279407 Optimization of Water Storage and Distribution Systems for Cities

Tuesday, October 30, 2012: 10:35 AM
323 (Convention Center )
Fabricio Nápoles-Rivera1, Medardo Serna-González2, Mahmoud El-Halwagi3 and José María Ponce-Ortega2, (1)Chemical Engineering, Universidad Michoacana de San Nicolás de Hidalgo, Morelia, Mexico, (2)Chemical Engineering Department, Universidad Michoacana de San Nicolás de Hidalgo, Morelia, Michoacan, Mexico, (3)Chemical Engineering, Texas A&M University, College Station, TX

Optimization of Water Storage and Distribution Systems for Cities

Fabricio Nápoles-Rivera,1 Medardo Serna-González1, Mahmoud M. El-Halwagi,2,3 José María Ponce-Ortega1

(1) Chemical Engineering Department, Universidad Michoacana de San Nicolás de Hidalgo, Morelia, Mich., 58060, México.

(2) Chemical Engineering Department, Texas A&M University, College Station, TX, 77843, USA

(3) Adjunct Faculty at the Chemical and Materials Engineering Department, King Abdulaziz University, Jeddah, Saudi Arabia

Water scarcity in several regions of the world, along with the continuous increase in the water demands in the cities due to population growth, is currently one of the major concerns for the governments. In consequence, developing strategies for the appropriate use of water resources has become of paramount interest. One of the main concerns consists in the depletion of water resources. Thus, options such as the use of desalinated seawater and the collection of precipitation in storage tanks, artificial ponds and aquifers, which in the past were considered unpractical and expensive are now being considered as attractive alternatives for common use and replenishment of water bodies. An additional concern is the appropriate distribution for domestic and agricultural use, which commonly is based solely in immediate demands, and not in projected demands. This causes water droughts and the reduction in water supply in some cases. Therefore, it is important to establish systematic procedures for the appropriate planning and distribution of the available resources. In this regard, this paper presents a mathematical programming approach for the optimal water distribution planning in a macroscopic water system. The problem is based on the representation presented in Figure 1. The proposed approach considers natural bodies as water sources and the possibility of installing storage tanks and artificial ponds for the collection of precipitation in a given location. The main sinks are domestic and agricultural users for which an optimal water distribution schedule can be devised satisfying demand constraints. A case study from the city of Morelia in México is solved to prove the applicability of the proposed approach; the results show the potential advantages of using a systematic procedure for the water distribution planning in a city considering alternative water sources.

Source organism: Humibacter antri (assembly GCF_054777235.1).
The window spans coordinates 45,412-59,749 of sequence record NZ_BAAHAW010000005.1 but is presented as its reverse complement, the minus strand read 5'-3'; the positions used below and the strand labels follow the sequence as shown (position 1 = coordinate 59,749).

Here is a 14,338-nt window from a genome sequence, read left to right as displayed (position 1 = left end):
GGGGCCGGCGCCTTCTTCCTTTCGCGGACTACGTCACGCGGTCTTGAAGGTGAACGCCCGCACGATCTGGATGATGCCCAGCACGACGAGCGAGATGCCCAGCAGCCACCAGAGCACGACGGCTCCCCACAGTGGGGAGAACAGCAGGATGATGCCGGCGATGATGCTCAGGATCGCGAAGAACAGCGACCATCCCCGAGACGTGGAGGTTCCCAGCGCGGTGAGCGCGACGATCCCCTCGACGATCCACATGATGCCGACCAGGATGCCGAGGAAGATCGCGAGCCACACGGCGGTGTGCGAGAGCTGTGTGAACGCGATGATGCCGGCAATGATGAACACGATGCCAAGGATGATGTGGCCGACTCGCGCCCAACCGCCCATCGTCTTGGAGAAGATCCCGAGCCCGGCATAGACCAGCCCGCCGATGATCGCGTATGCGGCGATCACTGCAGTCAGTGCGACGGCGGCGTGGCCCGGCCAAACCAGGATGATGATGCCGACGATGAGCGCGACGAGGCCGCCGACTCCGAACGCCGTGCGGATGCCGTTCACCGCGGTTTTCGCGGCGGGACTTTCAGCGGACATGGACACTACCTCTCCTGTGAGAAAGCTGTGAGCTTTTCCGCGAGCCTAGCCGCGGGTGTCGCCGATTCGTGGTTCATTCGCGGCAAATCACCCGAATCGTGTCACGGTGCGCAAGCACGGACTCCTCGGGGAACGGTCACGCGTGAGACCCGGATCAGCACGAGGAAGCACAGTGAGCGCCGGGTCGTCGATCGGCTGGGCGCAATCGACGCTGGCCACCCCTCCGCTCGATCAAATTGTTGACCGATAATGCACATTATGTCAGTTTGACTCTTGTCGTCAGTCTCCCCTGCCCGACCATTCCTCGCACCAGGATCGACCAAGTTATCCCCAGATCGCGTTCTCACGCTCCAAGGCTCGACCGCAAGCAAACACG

Figure 1. Schematic model representation.


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